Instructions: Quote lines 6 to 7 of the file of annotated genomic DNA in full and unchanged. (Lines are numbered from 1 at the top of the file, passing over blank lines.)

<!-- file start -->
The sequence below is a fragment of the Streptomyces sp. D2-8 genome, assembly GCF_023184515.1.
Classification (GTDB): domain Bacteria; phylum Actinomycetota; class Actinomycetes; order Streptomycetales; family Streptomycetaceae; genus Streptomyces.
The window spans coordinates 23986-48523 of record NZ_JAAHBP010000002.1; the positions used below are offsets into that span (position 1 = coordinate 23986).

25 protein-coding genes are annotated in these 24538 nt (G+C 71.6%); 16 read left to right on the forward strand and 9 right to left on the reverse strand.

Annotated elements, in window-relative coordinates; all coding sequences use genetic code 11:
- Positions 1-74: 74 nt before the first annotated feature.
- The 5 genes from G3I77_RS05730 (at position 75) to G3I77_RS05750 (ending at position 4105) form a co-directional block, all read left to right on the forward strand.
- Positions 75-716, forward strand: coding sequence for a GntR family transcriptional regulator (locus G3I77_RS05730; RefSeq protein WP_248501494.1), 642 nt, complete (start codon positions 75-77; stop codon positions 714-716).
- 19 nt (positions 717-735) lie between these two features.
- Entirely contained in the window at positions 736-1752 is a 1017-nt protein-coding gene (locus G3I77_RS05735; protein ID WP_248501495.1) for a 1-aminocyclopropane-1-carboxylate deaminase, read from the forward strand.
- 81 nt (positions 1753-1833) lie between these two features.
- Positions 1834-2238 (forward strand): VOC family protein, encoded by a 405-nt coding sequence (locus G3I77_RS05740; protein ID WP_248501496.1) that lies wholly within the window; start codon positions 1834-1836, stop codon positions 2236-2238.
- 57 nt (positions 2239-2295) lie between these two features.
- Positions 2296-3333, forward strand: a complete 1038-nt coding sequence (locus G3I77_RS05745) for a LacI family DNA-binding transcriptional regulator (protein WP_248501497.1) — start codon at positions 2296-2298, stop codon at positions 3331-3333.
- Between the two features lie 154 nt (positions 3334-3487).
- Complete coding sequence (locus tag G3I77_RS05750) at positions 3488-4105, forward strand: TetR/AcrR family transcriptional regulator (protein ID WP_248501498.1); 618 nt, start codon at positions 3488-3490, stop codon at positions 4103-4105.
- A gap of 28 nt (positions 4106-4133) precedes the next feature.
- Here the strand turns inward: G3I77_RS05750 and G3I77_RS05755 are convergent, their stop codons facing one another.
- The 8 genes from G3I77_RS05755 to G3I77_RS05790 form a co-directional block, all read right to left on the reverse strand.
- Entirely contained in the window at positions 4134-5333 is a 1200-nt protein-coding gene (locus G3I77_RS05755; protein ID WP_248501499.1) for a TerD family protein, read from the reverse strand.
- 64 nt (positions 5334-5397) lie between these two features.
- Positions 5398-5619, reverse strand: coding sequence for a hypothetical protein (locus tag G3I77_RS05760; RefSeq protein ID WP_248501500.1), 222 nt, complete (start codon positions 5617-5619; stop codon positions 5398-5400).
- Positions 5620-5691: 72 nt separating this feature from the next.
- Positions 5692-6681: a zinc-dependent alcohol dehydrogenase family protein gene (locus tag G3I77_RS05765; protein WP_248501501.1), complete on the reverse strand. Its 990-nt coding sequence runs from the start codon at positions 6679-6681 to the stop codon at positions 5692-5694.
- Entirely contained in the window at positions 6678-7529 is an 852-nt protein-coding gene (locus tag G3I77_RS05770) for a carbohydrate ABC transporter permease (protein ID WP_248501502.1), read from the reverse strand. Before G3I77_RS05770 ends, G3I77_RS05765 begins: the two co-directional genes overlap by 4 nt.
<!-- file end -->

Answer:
- Positions 1-74: 74 nt before the first annotated feature.
- The 5 genes from G3I77_RS05730 (at position 75) to G3I77_RS05750 (ending at position 4105) form a co-directional block, all read left to right on the forward strand.